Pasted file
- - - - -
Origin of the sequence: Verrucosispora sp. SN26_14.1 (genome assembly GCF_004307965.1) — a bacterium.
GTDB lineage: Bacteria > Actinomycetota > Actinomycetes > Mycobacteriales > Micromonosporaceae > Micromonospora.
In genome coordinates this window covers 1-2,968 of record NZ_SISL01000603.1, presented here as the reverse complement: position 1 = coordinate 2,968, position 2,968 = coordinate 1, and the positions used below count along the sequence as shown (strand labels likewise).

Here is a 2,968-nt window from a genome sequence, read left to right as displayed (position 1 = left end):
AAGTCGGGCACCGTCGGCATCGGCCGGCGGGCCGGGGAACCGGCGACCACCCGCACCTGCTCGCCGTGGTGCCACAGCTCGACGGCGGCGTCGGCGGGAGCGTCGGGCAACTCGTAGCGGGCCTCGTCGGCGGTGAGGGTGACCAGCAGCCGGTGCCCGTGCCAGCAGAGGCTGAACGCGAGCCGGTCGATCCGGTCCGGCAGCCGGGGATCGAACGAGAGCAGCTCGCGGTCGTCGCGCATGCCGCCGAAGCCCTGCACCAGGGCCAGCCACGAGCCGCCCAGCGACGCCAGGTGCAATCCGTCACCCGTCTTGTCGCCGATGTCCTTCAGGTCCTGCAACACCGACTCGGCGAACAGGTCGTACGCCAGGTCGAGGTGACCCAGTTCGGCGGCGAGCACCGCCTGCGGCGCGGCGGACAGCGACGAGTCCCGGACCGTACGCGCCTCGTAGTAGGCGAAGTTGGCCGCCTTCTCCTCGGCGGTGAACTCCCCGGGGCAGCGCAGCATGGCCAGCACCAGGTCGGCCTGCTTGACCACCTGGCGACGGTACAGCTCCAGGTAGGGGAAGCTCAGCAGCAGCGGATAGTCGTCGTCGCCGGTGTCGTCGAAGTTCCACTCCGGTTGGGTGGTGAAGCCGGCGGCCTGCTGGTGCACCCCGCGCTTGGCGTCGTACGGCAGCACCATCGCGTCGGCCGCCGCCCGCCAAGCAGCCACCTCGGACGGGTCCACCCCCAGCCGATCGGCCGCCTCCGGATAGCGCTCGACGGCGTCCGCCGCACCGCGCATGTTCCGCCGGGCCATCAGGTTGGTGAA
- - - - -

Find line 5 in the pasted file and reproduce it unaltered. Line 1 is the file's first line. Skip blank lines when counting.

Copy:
AAGTCGGGCACCGTCGGCATCGGCCGGCGGGCCGGGGAACCGGCGACCACCCGCACCTGCTCGCCGTGGTGCCACAGCTCGACGGCGGCGTCGGCGGGAGCGTCGGGCAACTCGTAGCGGGCCTCGTCGGCGGTGAGGGTGACCAGCAGCCGGTGCCCGTGCCAGCAGAGGCTGAACGCGAGCCGGTCGATCCGGTCCGGCAGCCGGGGATCGAACGAGAGCAGCTCGCGGTCGTCGCGCATGCCGCCGAAGCCCTGCACCAGGGCCAGCCACGAGCCGCCCAGCGACGCCAGGTGCAATCCGTCACCCGTCTTGTCGCCGATGTCCTTCAGGTCCTGCAACACCGACTCGGCGAACAGGTCGTACGCCAGGTCGAGGTGACCCAGTTCGGCGGCGAGCACCGCCTGCGGCGCGGCGGACAGCGACGAGTCCCGGACCGTACGCGCCTCGTAGTAGGCGAAGTTGGCCGCCTTCTCCTCGGCGGTGAACTCCCCGGGGCAGCGCAGCATGGCCAGCACCAGGTCGGCCTGCTTGACCACCTGGCGACGGTACAGCTCCAGGTAGGGGAAGCTCAGCAGCAGCGGATAGTCGTCGTCGCCGGTGTCGTCGAAGTTCCACTCCGGTTGGGTGGTGAAGCCGGCGGCCTGCTGGTGCACCCCGCGCTTGGCGTCGTACGGCAGCACCATCGCGTCGGCCGCCGCCCGCCAAGCAGCCACCTCGGACGGGTCCACCCCCAGCCGATCGGCCGCCTCCGGATAGCGCTCGACGGCGTCCGCCGCACCGCGCATGTTCCGCCGGGCCATCAGGTTGGTGAA